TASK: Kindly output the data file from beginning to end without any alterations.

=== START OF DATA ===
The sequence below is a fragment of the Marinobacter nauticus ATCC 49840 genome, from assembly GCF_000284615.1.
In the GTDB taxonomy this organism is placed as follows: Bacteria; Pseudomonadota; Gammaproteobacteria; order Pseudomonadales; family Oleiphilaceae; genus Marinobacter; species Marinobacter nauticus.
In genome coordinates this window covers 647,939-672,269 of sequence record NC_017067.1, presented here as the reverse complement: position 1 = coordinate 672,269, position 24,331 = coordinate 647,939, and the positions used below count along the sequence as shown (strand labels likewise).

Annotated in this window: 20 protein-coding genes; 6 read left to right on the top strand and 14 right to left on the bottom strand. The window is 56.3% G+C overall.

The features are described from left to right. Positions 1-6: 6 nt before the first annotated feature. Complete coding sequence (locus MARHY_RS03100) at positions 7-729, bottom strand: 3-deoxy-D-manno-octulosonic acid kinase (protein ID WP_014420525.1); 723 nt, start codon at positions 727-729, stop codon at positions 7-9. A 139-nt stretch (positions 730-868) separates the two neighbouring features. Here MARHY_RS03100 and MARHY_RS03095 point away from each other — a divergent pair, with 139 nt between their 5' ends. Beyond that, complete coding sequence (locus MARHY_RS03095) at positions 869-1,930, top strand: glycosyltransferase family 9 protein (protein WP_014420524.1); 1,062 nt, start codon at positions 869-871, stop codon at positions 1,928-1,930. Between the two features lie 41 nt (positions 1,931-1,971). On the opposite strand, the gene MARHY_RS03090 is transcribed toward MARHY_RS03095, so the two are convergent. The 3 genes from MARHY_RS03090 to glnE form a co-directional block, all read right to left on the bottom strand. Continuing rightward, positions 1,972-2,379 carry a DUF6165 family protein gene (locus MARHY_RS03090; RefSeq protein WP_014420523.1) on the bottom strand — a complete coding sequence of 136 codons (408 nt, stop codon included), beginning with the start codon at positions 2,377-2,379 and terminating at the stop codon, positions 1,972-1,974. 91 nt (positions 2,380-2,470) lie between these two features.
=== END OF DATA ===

The sequence below is a fragment of the Marinobacter nauticus ATCC 49840 genome, from assembly GCF_000284615.1.
In the GTDB taxonomy this organism is placed as follows: Bacteria; Pseudomonadota; Gammaproteobacteria; order Pseudomonadales; family Oleiphilaceae; genus Marinobacter; species Marinobacter nauticus.
In genome coordinates this window covers 647,939-672,269 of sequence record NC_017067.1, presented here as the reverse complement: position 1 = coordinate 672,269, position 24,331 = coordinate 647,939, and the positions used below count along the sequence as shown (strand labels likewise).

Annotated in this window: 20 protein-coding genes; 6 read left to right on the top strand and 14 right to left on the bottom strand. The window is 56.3% G+C overall.

The features are described from left to right. Positions 1-6: 6 nt before the first annotated feature. Complete coding sequence (locus MARHY_RS03100) at positions 7-729, bottom strand: 3-deoxy-D-manno-octulosonic acid kinase (protein ID WP_014420525.1); 723 nt, start codon at positions 727-729, stop codon at positions 7-9. A 139-nt stretch (positions 730-868) separates the two neighbouring features. Here MARHY_RS03100 and MARHY_RS03095 point away from each other — a divergent pair, with 139 nt between their 5' ends. Beyond that, complete coding sequence (locus MARHY_RS03095) at positions 869-1,930, top strand: glycosyltransferase family 9 protein (protein WP_014420524.1); 1,062 nt, start codon at positions 869-871, stop codon at positions 1,928-1,930. Between the two features lie 41 nt (positions 1,931-1,971). On the opposite strand, the gene MARHY_RS03090 is transcribed toward MARHY_RS03095, so the two are convergent. The 3 genes from MARHY_RS03090 to glnE form a co-directional block, all read right to left on the bottom strand. Continuing rightward, positions 1,972-2,379 carry a DUF6165 family protein gene (locus MARHY_RS03090; RefSeq protein WP_014420523.1) on the bottom strand — a complete coding sequence of 136 codons (408 nt, stop codon included), beginning with the start codon at positions 2,377-2,379 and terminating at the stop codon, positions 1,972-1,974. 91 nt (positions 2,380-2,470) lie between these two features.